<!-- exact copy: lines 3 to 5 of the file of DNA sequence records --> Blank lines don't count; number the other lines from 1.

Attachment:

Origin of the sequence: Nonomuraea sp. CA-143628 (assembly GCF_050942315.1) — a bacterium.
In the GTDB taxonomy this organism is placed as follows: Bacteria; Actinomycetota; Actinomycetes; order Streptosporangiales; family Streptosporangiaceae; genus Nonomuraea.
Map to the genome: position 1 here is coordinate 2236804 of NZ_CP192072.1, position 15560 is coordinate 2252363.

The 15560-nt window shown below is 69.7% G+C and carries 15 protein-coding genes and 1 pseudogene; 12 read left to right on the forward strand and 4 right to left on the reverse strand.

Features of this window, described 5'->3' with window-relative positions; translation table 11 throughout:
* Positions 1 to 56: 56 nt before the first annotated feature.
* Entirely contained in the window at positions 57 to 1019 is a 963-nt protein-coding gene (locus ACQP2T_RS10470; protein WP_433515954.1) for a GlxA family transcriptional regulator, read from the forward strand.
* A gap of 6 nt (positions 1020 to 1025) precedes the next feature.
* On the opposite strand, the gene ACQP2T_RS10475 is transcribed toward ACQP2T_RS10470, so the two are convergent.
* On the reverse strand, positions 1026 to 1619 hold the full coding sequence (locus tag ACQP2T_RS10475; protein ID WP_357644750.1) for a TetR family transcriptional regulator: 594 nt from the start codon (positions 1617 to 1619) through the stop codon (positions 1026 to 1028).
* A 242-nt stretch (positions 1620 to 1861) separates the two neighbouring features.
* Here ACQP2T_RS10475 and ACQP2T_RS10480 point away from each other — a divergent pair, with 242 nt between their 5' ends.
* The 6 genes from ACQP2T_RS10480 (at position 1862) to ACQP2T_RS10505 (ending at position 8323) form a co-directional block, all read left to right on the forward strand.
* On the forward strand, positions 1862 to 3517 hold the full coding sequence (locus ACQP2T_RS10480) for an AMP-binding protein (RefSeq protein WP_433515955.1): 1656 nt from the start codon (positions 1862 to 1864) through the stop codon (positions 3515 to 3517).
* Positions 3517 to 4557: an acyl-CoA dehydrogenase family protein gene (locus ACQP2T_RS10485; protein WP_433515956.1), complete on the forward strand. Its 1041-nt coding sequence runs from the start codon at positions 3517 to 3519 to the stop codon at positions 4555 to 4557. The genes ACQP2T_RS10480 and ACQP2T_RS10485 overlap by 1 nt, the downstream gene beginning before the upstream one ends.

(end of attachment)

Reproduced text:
Map to the genome: position 1 here is coordinate 2236804 of NZ_CP192072.1, position 15560 is coordinate 2252363.

The 15560-nt window shown below is 69.7% G+C and carries 15 protein-coding genes and 1 pseudogene; 12 read left to right on the forward strand and 4 right to left on the reverse strand.

Features of this window, described 5'->3' with window-relative positions; translation table 11 throughout: